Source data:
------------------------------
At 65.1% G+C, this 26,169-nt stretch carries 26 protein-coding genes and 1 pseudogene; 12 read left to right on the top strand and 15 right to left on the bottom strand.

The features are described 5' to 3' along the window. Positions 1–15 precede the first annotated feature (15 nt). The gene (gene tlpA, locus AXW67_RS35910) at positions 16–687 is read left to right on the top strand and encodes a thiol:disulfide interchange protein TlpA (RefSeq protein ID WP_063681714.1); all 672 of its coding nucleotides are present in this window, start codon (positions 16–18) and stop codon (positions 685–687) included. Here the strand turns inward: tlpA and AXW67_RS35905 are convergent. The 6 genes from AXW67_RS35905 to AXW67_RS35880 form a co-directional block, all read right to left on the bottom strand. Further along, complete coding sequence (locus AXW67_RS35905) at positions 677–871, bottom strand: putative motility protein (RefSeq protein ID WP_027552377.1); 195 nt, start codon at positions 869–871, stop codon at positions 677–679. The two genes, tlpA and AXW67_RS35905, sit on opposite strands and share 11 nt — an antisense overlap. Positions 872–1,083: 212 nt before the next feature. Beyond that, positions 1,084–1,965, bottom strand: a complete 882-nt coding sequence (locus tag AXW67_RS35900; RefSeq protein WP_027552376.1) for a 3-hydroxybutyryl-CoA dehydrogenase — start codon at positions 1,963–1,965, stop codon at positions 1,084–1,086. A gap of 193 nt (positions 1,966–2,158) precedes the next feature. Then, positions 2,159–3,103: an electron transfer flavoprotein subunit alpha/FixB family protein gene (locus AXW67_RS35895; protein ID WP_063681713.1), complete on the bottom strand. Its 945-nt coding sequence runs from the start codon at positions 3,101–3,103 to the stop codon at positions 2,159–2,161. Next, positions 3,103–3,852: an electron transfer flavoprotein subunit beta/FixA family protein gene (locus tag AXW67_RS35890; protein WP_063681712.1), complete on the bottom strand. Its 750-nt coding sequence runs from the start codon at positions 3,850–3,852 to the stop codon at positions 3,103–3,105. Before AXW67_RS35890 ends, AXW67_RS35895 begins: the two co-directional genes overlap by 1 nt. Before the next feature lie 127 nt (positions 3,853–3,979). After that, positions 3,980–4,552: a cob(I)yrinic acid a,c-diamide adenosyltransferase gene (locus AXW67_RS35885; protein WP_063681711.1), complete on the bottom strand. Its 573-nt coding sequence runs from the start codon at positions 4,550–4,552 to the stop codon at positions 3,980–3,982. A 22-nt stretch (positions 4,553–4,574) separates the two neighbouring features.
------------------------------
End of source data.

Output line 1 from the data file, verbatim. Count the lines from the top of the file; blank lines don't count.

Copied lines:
At 65.1% G+C, this 26,169-nt stretch carries 26 protein-coding genes and 1 pseudogene; 12 read left to right on the top strand and 15 right to left on the bottom strand.